Saturday, August 9, 2008

Strategies for Talking about NCLB -
Lots of Marketing Spin from OSPI and SBE

For sometime I've been thinking that it would be nice if as much effort was given to improving the education product as spinning the information.

I felt that the hiring of the Dana Center for $770,000+ instead of the low bidder was more about spinning math than improving it.

The second link below from OSPI is all about spinning.

Dr Bergeson tells us that WA is at the top in Education. No data just spin.
The WA SAT scores are right where they were when she took office. Our participation rate is 53%.

The WASL scores for grades 3 through 8 from last spring are still not available. We have no information on a district by district report for Math at grade 10. Schools might have the grade 10 math results but all the public has is .... statewide about 50% of 10th graders passed the Math WASL last spring.
Here are a couple of interesting links, both are from the Washington State Toolkit for No Child Left Behind.

The first is just about the law

The second is far more interesting it appears to be how to spin the results for public consumption. Link HERE.

Here is the text of the Spin on How to Spin it:

Strategies for Talking about NCLB and AYP

Framing the NCLB issue

• Washington state educators fully support the goals of the No Child Left Behind (NCLB) Act and have already begun to implement the major provisions of the new federal law. In fact, Washington’s accountability plan was approved this past May with no qualifying conditions. Washington has a plan; now that plan needs to be more broadly communicated to students, educators, parents, the media, and the public.

• We will also continue to support Washington state’s tradition of high academic standards and continuous school improvement while implementing NCLB because we believe that all children can learn. Having high expectations for our students is not new in Washington. However, the way in which school improvement is measured is different under this new law.

• Since the passage of Washington’s education reform legislation in 1993, Washington has paid particular attention to improving elementary schools and this work has paid off; more elementary school students from all walks of life are proving they can meet higher standards.

• We must now give that same attention and support to our middle and high schools. These students will be the first affected by the state’s new graduation requirements and the new federal law.

• We anticipate that, as schools, districts, and states across the country begin to implement this new law, some adjustments will be made, including provisions related to our special needs students and English Language Learners (ELL).

• In the end, we must remember the goal of the new law is not about compliance. It is about student achievement.

Sample Key Messages for the Release of AYP Data
• Washington state is a national model for setting and measuring high achievement standards for its students.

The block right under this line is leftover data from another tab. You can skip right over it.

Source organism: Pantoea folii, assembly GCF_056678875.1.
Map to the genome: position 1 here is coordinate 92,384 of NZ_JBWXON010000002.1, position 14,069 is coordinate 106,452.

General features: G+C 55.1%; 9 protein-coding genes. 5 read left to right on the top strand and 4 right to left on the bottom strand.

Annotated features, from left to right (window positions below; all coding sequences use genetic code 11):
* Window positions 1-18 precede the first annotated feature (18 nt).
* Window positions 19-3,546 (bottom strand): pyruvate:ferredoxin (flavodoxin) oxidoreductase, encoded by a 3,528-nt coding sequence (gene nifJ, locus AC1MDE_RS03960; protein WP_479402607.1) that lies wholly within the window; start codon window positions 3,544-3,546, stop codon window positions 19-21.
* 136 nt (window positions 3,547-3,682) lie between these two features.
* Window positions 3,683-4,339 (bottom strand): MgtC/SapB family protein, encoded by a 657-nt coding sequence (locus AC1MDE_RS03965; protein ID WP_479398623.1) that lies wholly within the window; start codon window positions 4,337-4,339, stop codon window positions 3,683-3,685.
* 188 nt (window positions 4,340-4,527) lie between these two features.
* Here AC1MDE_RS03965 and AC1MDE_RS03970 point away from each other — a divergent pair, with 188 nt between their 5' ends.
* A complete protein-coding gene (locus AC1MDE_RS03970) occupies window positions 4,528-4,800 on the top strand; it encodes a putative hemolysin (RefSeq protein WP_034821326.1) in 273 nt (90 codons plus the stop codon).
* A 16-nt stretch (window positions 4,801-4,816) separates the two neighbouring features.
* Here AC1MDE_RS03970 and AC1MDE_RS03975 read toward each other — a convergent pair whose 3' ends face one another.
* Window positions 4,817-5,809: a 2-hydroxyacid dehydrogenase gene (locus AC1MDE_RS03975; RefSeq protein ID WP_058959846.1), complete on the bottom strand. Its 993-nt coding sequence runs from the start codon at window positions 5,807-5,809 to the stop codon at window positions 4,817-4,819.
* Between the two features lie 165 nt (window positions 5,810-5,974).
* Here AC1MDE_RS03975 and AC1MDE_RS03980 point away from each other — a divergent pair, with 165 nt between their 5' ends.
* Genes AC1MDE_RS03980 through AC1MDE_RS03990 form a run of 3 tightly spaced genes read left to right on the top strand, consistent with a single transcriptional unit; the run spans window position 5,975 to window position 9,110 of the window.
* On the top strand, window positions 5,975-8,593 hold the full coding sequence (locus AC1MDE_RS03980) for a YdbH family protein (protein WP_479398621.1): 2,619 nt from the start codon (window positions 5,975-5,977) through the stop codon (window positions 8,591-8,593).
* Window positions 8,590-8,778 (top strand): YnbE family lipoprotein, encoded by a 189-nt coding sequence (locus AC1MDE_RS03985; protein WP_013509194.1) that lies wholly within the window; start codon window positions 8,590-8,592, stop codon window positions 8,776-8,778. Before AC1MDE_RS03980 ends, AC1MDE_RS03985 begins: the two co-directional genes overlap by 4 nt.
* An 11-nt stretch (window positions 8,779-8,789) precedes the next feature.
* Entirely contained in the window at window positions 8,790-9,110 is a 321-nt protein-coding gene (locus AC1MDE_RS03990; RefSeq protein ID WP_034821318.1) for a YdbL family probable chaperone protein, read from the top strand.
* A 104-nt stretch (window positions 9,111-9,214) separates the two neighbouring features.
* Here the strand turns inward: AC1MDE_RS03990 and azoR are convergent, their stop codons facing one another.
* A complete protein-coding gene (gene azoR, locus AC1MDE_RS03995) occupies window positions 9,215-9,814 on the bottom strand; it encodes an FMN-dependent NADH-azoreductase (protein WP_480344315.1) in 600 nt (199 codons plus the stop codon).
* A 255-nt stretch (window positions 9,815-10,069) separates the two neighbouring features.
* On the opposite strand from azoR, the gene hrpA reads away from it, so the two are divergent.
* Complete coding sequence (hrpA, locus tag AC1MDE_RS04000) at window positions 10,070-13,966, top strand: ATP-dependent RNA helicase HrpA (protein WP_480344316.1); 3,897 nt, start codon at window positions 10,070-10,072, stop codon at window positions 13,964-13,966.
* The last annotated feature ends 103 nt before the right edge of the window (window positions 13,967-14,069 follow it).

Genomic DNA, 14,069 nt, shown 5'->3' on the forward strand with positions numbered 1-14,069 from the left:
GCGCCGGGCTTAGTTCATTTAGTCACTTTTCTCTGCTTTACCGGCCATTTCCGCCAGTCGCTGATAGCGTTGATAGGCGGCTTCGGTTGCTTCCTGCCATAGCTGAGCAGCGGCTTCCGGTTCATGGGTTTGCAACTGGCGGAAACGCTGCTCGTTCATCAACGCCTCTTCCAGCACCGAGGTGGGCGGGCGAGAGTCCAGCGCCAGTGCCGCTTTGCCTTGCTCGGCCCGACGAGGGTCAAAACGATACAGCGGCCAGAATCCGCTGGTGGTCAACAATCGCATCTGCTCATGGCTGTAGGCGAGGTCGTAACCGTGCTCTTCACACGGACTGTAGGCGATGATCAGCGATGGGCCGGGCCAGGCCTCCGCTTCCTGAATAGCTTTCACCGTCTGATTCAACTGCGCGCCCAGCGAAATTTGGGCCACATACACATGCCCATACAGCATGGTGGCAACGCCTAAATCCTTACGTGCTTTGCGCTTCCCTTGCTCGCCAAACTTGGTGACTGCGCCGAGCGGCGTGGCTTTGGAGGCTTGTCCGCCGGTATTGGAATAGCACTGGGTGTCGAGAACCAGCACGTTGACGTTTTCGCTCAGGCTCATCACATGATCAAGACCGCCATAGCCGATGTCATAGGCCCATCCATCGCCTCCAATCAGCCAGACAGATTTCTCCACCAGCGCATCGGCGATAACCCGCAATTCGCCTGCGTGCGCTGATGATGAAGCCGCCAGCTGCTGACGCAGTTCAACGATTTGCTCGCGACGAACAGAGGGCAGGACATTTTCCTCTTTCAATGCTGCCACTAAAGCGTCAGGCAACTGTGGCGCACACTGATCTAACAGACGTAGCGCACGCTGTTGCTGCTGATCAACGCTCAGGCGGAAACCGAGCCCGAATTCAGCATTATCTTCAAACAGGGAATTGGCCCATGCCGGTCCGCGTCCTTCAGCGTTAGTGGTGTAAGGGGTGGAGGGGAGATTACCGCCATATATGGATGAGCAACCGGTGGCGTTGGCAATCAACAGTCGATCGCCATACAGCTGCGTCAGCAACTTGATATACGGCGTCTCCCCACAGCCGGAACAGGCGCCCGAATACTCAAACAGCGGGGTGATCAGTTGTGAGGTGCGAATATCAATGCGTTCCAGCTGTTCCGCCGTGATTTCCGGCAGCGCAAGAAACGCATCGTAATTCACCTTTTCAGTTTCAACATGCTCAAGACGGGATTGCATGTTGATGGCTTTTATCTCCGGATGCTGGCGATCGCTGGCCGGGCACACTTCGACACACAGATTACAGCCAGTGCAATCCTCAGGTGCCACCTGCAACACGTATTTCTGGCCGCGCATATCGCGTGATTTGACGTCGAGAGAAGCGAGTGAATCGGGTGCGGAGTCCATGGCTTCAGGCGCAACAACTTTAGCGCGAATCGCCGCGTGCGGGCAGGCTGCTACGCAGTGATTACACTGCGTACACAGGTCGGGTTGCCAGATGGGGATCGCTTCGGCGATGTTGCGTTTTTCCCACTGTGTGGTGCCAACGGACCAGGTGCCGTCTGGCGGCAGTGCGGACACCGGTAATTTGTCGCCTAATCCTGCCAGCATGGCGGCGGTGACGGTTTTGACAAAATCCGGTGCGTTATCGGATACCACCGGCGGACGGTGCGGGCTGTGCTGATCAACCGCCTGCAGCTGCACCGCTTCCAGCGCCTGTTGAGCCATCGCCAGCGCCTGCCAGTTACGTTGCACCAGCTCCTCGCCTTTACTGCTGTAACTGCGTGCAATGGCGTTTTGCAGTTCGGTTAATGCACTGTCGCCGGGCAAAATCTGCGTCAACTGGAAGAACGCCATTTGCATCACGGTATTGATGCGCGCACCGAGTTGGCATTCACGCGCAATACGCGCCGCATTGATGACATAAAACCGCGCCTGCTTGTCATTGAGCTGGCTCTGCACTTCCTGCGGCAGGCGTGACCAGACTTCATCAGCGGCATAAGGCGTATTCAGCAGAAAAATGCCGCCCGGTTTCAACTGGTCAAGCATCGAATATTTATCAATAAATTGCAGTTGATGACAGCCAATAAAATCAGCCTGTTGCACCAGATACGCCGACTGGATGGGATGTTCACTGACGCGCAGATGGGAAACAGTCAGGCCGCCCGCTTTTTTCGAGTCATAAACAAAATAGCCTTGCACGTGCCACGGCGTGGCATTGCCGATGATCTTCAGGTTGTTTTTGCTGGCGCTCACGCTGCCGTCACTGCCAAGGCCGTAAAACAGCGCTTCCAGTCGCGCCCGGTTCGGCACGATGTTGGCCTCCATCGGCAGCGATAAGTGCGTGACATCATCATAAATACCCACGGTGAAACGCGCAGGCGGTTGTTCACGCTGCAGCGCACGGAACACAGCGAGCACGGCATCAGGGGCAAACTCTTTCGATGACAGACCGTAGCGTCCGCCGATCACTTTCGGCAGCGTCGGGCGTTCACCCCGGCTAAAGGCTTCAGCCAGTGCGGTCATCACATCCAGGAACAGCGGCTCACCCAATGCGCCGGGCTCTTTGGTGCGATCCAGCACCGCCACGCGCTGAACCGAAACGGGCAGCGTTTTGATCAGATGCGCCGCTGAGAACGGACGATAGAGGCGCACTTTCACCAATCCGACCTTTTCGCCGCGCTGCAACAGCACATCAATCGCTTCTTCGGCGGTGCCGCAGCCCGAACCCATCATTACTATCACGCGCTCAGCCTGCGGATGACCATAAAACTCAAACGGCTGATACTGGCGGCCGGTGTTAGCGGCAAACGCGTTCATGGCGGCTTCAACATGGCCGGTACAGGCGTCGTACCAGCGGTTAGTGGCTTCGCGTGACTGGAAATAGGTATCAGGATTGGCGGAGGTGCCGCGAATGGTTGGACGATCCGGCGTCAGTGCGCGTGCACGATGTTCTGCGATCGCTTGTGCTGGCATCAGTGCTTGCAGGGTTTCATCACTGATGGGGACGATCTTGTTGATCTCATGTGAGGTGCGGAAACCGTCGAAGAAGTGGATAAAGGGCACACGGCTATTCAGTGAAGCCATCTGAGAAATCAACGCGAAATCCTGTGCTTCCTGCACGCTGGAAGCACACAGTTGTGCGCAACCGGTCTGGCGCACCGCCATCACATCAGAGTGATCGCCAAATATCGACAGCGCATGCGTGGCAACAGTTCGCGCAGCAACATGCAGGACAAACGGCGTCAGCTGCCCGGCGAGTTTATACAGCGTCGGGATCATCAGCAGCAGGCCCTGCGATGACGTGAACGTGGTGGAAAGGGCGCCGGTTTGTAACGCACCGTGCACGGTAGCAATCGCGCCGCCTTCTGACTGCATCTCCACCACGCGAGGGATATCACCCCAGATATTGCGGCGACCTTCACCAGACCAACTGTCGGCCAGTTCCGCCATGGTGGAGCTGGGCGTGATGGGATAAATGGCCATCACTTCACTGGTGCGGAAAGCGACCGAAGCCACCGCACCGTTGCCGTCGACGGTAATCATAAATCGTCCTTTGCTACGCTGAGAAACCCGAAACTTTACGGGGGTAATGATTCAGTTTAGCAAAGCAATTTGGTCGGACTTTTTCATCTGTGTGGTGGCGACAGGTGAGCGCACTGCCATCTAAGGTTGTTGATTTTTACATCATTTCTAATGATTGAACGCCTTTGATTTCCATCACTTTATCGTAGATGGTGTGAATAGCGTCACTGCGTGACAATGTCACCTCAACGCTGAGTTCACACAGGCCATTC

• Our schools and districts are addressing the new NCLB requirements while we continue – in the midst of budget cuts – to do what’s best for students.
• We can’t do this alone. Maintaining high quality schools is a job for the entire community. We need your help in getting all children to these goals.
• We WANT parent and community input. Please contact your building principal or district office to get involved.

Communication Strategies for AYP Release
Take control of your communication early.
• In trying to refute questions from the media about “failing schools” do not reiterate—thereby reinforcing—these negative messages. Schools that do not make Adequate Yearly Progress for one year “did not make AYP.” Schools that do not make AYP for two consecutive years are in “school improvement.”
• Identify your target audiences (including staff, parents, community opinion leaders and the media).
• Communicate with these groups often.
Be proactive – tell your story first.
o What is your district’s plan for assisting schools not making AYP?
o Here are the challenges/opportunities we face.
o This is where we’re going and we need community support to get there.
• Inform all school employees, unions, PTSA, boosters and other members of the school family so they can also carry this message.
Remind school employees they are public relations ambassadors for the schools. What they say will affect the public’s impression of your school.
• Use your district’s communication vehicles to reach audiences, including: newsletters, teacher conferences, memos, notes, lunch menus, open houses, school productions, Web sites, athletic events and cable TV.
• Always include a contact number or e-mail address where people can get more information.
If Terry Bergeson is reelected, it will again be a victory of spin over substance. Twelve years is far too much nonsense --- 16 years no way Please.
Click HERE for the SBE contribution to Spinning IT.

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